You are encouraged to forward this blog to anyone who would be interested in reading it.

Ronald B Cohen, MD, PC www.familyfocusedsolutions.com Ronald B. Cohen, MD
Bowen Family Systems Coach
1 Barstow Road, Suite P-10
Great Neck, NY 11021
(516) 466-7530
RBCohenMD@FamilyFocusedSolutions.com
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4 comments

  1. Jessica Jensen on October 8, 2012 at 6:33 pm said:

    This is a very interesting article. I am a newly graduated Mental Health Counselor (license eligible) and I am currently looking for work. I would love to get involved in this sort of work- counseling families of a member with a serious illness or disability. What route would you suggest I take?

    Thank you,

    Jessica

  2. Laura Nolan on July 23, 2015 at 3:15 pm said:

    It is in the midst of the crisis of a disability or illness that a family member does not have too many options to turn to. The family is taxed financially, with time constraints, limited options, emotionally taxing conditions, and with apparently too much at stake to actually do what it takes to care for one’s self or be able to afford help. How does one find the balance between caring for the current issue and for preserving one’s own health?

    Then there are those with long-term disabilities that can last a lifetime or at least the end of one’s life that drain the whole family. How can a family in such a circumstances approach their situation in a way that brings health, growth, and maturity? There is no doubt that it is hard, but I have learned that in all my struggles, if I approach it with the right attitude and faith, I end up better off and more mature than if I had not faced the situation.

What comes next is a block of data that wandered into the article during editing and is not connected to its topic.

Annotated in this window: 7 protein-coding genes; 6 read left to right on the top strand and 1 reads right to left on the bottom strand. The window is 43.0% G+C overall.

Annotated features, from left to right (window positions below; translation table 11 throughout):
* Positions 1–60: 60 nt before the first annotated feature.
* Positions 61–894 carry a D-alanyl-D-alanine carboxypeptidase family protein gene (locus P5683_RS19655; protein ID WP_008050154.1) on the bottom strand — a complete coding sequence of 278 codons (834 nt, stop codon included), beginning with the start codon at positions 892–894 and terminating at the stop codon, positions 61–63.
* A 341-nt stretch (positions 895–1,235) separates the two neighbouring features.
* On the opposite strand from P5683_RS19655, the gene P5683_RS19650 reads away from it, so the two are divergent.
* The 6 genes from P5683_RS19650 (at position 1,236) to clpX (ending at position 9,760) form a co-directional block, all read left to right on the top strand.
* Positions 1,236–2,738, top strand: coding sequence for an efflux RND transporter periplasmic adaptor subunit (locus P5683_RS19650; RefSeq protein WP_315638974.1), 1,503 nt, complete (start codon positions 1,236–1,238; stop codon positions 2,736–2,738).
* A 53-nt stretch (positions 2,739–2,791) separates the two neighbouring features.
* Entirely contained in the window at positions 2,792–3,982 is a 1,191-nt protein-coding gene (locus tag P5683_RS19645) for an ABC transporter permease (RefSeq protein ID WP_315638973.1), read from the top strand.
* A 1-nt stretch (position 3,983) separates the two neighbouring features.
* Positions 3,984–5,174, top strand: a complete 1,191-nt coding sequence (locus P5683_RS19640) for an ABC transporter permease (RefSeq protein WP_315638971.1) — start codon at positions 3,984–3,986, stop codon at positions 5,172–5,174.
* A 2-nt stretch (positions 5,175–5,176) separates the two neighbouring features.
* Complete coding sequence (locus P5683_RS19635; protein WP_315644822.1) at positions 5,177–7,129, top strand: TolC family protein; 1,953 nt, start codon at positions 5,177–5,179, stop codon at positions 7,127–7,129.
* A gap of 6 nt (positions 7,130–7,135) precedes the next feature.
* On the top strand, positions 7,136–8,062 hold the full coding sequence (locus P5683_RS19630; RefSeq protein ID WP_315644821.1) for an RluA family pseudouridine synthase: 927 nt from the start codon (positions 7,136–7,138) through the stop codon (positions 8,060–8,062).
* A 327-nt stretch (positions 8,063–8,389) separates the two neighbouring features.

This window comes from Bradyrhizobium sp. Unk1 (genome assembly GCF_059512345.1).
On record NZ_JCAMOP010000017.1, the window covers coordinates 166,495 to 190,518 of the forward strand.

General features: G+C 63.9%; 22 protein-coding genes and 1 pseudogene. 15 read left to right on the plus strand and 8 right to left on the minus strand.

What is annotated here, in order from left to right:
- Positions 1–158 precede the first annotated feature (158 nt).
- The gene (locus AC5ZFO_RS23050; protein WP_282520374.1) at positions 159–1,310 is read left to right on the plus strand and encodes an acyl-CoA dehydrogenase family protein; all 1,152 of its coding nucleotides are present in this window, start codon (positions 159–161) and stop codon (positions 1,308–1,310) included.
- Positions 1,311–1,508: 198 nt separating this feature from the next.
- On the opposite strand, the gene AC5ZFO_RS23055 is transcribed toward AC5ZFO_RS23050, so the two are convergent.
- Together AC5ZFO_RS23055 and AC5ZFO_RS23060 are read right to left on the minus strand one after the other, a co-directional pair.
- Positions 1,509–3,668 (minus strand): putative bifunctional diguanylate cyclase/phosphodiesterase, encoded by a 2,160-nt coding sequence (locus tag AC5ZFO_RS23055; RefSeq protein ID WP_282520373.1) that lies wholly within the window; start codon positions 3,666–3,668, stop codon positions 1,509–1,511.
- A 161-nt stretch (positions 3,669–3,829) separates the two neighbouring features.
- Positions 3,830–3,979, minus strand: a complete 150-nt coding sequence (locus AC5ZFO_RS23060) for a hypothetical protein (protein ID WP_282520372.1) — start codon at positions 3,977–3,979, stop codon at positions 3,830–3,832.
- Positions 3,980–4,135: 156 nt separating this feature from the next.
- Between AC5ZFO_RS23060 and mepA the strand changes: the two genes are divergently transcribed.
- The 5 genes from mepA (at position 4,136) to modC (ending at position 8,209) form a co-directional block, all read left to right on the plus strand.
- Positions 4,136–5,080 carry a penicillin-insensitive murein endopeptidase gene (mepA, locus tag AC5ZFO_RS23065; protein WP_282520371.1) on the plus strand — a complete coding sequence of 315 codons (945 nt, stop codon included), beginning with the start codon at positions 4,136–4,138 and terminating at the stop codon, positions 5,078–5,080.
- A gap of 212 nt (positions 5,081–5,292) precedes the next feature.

Ron, what kinds of insights can you give about these things?

    Laura Nolan

    • Ronald B Cohen, MD on August 24, 2015 at 4:50 pm said:

      Hi Laura,

      Families and individuals living with severe, chronic, potentially life-shortening illnesses or disability often have multiple, complex, and interrelated problems that emerge as part of the underlying disease processes. These issues impact their sense of personhood, diminish their sense of wellbeing, and impair their ability to realize their full potential.

      Medical Family Therapy, the aims of which are to improve function and quality of life, manage symptoms, focus on psychosocial aspects of care, and coordinate among myriad physicians and other care providers, helps patients and families maintain their dignity while achieving as much comfort and peace of mind as possible.

      As families often fail one another in important and painful ways, they can all benefit from relational therapy. A family-resilience approach helps foster positive adaptation within the context of significant adversity so families can acknowledge suffering, restore dignity, recover and grow. The process engages distressed families with compassion and respect to enhance their best qualities and reparative potential thereby helping families emerge strengthened, more resourceful, able to love fully and raise their children well. A positive outlook, hope, optimism, mutual support, empathy and collaborative problem solving expand the universe of accomplishable positive outcomes. When the entire family works to make the difficult journey together, the results are almost magical.

      Regards,

      — Ron